According to ATF, Mexico submitted 7,743 firearms for tracing in fiscal year 2008 (which ended Oct. 1) and 3,312 guns in fiscal 2007. That adds up to a fraction of the two-year total given by Mexico’s attorney general. He may be referring to a slightly different 24-month period, but that can’t account for more than a part of the discrepancy. The number is growing, and already this year, Mexico has submitted more than 7,500 guns for tracing, according to ATF. But even if all those guns are added in, the total submitted for tracing since the start of fiscal 2007 doesn’t come close to the 29,000 figure that Mexico says it has recovered.

The Myth of 17 Percent

According to a Fox News report, titled “The Myth of 90 Percent,” only “17 percent of guns found at Mexican crime scenes have been traced to the U.S.” But the 17 percent figure is a myth, too. The reporters made some mistaken assumptions about how many guns had actually been traced to U.S. sources.

Fox News reporters William La Jeunesse and Maxim Lott note, quite correctly, that Mexico doesn’t submit all the guns it recovers to the U.S. for tracing. Furthermore, Fox News reported, this is “because it is obvious from their markings that they do not come from the U.S.” And it quoted a law enforcement official as to why:

Fox News, April 2: “Not every weapon seized in Mexico has a serial number on it that would make it traceable, and the U.S. effort to trace weapons really only extends to weapons that have been in the U.S. market,” Matt Allen, special agent of U.S. Immigration and Customs Enforcement (ICE), told FOX News.

If that’s true, then the guns given to ATF for tracing constitute a badly biased sample of all crime guns seized in Mexico. But the ATF officials we contacted don’t confirm that. What an ATF spokesperson would say is that the agency could trace more than 90 percent of all the guns submitted by Mexico to the U.S. – they either originated in this country or were imported here before heading south.

However that may be, the Fox figure of 17 percent is based on a misreading of some confusing House subcommittee testimony by ATF official William Newell. The Fox reporters come up with a figure of 5,114 guns traced to U.S. sources in fiscal 2007 and 2008. That figures to 17.6 percent of the 29,000 figure for guns seized in Mexico, as given by the country’s attorney general.

The 5,114 figure is simply wrong. What Newell said quite clearly is that the number of guns submitted to ATF in those two years was 11,055: “3,312 in FY 2007 [and] 7,743 in FY 2008.” Newell also testified, as other ATF officials have done, that 90 percent of the guns traced were determined to have come from the U.S. So based on Newell’s testimony, the Fox reporters should have used a figure of 9,950 guns from U.S. sources. That figures out to just over 34 percent of guns recovered, assuming that the 29,000 figure supplied by Mexico’s attorney general is correct.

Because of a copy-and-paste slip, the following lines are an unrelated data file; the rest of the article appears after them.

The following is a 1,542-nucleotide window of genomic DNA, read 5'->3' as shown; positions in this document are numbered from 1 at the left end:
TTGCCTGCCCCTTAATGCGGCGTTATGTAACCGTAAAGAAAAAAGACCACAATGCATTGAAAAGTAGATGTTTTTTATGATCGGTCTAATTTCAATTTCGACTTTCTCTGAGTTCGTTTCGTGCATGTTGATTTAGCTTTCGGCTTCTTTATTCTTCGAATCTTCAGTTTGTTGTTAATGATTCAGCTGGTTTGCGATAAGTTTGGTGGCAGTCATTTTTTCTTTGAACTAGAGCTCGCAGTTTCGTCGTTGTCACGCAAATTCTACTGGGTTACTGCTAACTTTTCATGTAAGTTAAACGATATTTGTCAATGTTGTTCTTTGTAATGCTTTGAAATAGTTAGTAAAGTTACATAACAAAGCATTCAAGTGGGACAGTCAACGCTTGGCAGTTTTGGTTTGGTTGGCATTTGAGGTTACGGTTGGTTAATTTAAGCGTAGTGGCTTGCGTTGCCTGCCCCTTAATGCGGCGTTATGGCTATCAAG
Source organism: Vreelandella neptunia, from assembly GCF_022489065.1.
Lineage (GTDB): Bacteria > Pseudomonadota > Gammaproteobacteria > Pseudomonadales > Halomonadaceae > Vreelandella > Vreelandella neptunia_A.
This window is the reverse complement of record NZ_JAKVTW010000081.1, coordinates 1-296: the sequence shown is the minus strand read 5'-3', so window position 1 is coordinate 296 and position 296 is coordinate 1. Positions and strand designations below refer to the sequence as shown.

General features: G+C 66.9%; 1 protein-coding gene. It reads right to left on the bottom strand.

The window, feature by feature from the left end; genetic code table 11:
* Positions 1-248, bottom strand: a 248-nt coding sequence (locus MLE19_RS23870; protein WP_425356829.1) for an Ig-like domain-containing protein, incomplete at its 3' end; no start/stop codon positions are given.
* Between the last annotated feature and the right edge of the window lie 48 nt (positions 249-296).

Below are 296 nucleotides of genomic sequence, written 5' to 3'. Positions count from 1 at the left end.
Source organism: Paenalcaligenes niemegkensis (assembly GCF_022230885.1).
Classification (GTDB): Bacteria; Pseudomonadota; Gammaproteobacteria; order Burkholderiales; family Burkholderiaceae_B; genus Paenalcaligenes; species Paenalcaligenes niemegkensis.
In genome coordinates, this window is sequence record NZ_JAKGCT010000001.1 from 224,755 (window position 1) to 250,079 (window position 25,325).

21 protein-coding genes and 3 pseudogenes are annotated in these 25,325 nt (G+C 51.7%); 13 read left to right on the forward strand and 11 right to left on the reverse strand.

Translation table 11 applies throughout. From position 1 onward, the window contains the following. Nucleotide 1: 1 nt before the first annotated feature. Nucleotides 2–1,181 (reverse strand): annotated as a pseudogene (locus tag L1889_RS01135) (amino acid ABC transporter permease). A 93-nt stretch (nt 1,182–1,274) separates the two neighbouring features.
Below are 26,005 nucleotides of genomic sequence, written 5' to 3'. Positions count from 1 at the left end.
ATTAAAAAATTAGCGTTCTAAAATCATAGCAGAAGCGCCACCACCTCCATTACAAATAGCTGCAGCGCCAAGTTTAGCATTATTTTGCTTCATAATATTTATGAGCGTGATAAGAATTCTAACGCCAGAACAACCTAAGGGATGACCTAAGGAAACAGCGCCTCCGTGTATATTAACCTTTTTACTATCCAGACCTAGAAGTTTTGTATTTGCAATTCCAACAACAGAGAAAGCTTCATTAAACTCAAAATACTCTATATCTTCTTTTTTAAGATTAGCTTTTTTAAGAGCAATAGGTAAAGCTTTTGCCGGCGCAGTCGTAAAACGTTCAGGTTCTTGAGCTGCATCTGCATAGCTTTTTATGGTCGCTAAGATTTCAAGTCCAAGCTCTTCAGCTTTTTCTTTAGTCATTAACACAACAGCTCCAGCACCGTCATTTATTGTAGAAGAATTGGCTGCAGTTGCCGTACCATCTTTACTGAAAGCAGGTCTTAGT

Even that number is too low. At our request, an ATF spokesman gave us more detailed figures for how many guns had been submitted and traced during those two years. Of the guns seized in Mexico and given to ATF for tracing, the agency actually found 95 percent came from U.S. sources in fiscal 2007 and 93 percent in fiscal 2008. That comes to a total of 10,347 guns from U.S. sources for those two years, or 36 percent of what Mexican authorities say they recovered.

The mistake the Fox News reporters made was to focus on some numbers given by Newell and Hoover in separate testimony, regarding numbers of guns traced to specific states. But not all guns traced to the U.S. can be traced to specific states. The Fox numbers are “a subset” of the actual total traced to U.S. sources, one official said.

An Elusive Number

Given the lack of hard data from Mexico, we can’t calculate a precise figure for what portion of crime guns have been traced to the U.S. Based on the best evidence we can find so far, we conclude that the 90 percent claim made by the president and others in his administration lacks a basis in solid fact. But we also conclude that the number is at least double what Fox News has reported, based on its reporters’ mistaken interpretation of ATF testimony.

Whether the number is 90 percent, or 36 percent, or something else, there’s no dispute that thousands of guns are being illegalIy transported into Mexico by way of the United States each year.

– by D’Angelo Gore


Statement of William Newell before the U.S. House of Representatives
Committee on Appropriations Subcommittee on Commerce, Justice, Science and Related Agencies, March 24, 2009.

Transcript: “Joint press conference with President Barack Obama
and President Felipe Calderón of Mexico
”  The White House 16 Apr 2009.

Statement of William Hoover and Anthony Placido before the U.S. Senate Committee on the Judiciary Subcommittee on Crimes and Drugs concerning Law Enforcement Responses to Mexican Drug Cartels, 17 March 2009.

Statement of William Hoover before the U.S. House of Representatives Committee on Foreign Affairs Subcommittee on the Western Hemisphere, 7 Feb. 2008.

Leinwand, Donna. “Authorities try to keep guns from drug cartels.” USA Today, 11 Dec. 2008.

Transcript. “CBS ‘Early Show’ Interview with Secretary of State Hillary Clinton.” Federal News Service, 26 March 2009.

Transcript. “NBC ‘Today’ Interview with Secretary of State Hillary Clinton.” Federal News Service, 26 March 2009.

Panel I of a Joint Hearing of the Crimes and Drugs Subcommittee of the Senate Judiciary Commitee and the Senate Caucus on International Narcotics Control on the subject of Law Enforcement Responses to Mexican Drug Cartels, 17 March 2009.

U.S., Mexican Officials Meet On Border Security.” National Public Radio, 3 April 2009.

Editorial. “Obama’s bogus gun statistics.” Washington Times, 14 April 2009.

Question and Answer Session with George Grayson. “Mexico: Dealing With Drug Violence,” washingtonpost.com, 16 April 2009

LaJeunesse, William and Lott, Maxim. “The Myth of 90 Percent: Only a Small Fraction of Guns in Mexico Come From U.S.” FOXNews.com, 2 April 2009.